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  1. Abstract

    Regular, automated testing is a foundational principle of modern software development. Numerous widely used continuous integration systems exist, but they are often not suitable for the unique needs of scientific simulation software. Here we describe the testing infrastructure developed for and used by the Modules for Experiments in Stellar Astrophysics (MESA) project. This system allows the computationally demanding MESA test suite to be regularly run on a heterogeneous set of computers and aggregates and displays the testing results in a form that allows for the rapid identification and diagnosis of regressions. Regularly collecting comprehensive testing data also enables longitudinal studies of the performance of the software and the properties of the models it generates.

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  2. Abstract Helium star–carbon-oxygen white dwarf (CO WD) binaries are potential single-degenerate progenitor systems of thermonuclear supernovae. Revisiting a set of binary evolution calculations using the stellar evolution code MESA , we refine our previous predictions about which systems can lead to a thermonuclear supernova and then characterize the properties of the helium star donor at the time of explosion. We convert these model properties to near-UV/optical magnitudes assuming a blackbody spectrum and support this approach using a matched stellar atmosphere model. These models will be valuable to compare with pre-explosion imaging for future supernovae, though we emphasize the observational difficulty of detecting extremely blue companions. The pre-explosion source detected in association with SN 2012Z has been interpreted as a helium star binary containing an initially ultra-massive WD in a multiday orbit. However, extending our binary models to initial CO WD masses of up to 1.2 M ⊙ , we find that these systems undergo off-center carbon ignitions and thus are not expected to produce thermonuclear supernovae. This tension suggests that, if SN 2012Z is associated with a helium star–WD binary, then the pre-explosion optical light from the system must be significantly modified by the binary environment and/or the WD does not have a carbon-rich interior composition.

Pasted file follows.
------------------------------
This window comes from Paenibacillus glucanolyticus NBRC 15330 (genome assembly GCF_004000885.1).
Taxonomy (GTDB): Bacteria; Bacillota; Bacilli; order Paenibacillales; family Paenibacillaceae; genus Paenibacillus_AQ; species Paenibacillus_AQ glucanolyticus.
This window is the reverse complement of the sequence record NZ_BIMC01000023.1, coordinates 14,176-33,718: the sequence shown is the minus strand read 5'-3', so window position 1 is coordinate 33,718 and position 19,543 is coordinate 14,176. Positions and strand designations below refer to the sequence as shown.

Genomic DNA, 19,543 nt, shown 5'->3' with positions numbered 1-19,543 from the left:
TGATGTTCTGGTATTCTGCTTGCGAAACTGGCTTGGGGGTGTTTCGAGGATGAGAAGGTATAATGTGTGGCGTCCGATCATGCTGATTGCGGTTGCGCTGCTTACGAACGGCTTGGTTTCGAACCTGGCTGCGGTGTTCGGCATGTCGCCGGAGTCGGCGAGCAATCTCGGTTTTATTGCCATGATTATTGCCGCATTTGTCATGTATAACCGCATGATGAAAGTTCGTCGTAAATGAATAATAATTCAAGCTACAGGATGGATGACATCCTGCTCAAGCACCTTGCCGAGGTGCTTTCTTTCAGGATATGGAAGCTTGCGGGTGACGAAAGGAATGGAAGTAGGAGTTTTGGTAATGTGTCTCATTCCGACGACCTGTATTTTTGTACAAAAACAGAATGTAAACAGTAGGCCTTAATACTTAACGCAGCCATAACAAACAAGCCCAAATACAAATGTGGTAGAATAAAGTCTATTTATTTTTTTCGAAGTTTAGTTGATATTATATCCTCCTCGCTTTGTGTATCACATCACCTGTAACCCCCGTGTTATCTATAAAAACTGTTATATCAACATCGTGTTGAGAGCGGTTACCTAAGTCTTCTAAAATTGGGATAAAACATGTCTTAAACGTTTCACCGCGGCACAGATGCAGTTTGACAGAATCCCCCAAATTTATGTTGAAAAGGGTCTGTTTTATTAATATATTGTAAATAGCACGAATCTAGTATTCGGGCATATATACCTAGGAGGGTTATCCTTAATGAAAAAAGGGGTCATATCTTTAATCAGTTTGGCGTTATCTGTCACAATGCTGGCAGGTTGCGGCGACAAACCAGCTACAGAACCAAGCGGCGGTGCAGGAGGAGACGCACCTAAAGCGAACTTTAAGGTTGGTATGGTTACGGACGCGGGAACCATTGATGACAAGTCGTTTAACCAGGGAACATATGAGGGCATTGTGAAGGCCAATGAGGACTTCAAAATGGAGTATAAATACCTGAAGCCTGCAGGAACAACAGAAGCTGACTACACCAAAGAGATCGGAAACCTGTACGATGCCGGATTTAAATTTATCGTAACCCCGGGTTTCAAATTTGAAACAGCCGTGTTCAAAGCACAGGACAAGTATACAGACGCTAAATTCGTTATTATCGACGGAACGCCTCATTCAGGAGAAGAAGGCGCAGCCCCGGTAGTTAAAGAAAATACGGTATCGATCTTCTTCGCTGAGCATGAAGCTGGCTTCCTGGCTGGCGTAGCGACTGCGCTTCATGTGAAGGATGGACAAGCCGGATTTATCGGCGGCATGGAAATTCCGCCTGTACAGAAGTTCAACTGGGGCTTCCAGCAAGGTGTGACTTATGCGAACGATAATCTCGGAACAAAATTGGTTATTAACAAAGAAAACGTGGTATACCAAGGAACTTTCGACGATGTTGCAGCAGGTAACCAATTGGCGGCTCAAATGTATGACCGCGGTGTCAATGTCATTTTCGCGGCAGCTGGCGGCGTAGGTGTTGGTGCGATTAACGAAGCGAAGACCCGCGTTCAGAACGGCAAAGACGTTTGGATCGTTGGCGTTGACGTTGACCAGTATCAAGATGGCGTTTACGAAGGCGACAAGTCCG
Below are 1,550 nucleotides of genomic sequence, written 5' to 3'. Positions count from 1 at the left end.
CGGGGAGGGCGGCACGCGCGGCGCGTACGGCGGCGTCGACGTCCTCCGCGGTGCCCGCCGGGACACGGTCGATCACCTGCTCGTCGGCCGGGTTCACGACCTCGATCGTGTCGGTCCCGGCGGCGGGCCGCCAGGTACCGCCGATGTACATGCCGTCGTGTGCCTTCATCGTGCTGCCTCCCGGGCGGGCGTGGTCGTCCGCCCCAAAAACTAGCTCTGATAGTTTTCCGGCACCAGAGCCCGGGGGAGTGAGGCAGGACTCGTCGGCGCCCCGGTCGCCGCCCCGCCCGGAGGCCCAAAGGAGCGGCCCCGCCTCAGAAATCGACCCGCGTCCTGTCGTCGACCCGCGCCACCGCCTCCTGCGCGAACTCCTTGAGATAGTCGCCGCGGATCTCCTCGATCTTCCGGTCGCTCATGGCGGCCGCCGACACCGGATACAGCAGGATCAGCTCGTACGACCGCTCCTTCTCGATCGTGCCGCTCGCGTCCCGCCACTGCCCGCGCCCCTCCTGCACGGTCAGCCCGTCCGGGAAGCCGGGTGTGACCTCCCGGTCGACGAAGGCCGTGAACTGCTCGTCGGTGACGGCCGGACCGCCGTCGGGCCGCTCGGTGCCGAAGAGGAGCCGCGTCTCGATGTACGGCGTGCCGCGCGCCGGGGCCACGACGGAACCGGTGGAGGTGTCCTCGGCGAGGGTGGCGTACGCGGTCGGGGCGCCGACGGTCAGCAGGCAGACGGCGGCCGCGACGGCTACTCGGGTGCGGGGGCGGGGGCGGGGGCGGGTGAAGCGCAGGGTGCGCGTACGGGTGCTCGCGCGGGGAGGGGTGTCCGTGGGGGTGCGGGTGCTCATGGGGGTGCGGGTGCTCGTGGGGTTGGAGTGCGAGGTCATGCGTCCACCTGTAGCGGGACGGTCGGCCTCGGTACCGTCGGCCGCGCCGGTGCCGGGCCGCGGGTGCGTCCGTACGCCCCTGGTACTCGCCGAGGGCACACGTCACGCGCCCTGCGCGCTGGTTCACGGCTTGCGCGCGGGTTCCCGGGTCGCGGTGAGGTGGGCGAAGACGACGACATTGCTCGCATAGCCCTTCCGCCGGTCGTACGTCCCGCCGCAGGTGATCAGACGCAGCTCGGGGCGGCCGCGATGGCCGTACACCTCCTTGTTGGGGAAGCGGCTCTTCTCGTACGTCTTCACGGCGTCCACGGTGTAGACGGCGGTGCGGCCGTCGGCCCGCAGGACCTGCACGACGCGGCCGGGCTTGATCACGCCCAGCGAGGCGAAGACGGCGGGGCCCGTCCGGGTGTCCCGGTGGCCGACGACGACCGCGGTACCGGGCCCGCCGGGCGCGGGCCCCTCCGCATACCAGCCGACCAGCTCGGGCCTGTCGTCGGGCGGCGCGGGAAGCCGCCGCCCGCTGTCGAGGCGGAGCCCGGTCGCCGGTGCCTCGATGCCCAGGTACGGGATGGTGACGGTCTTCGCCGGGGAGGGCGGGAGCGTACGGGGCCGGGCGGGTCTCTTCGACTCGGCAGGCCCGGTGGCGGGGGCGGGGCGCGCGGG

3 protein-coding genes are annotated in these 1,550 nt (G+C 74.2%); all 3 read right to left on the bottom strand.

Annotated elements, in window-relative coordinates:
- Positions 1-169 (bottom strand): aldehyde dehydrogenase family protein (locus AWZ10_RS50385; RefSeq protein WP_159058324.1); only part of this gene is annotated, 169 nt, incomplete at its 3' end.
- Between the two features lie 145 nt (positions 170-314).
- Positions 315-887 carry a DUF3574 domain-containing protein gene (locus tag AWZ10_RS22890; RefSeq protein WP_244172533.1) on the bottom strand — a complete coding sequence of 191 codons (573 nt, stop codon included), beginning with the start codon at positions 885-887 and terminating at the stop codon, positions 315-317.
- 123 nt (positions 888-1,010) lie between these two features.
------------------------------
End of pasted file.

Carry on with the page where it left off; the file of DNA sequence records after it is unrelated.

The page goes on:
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  3. Abstract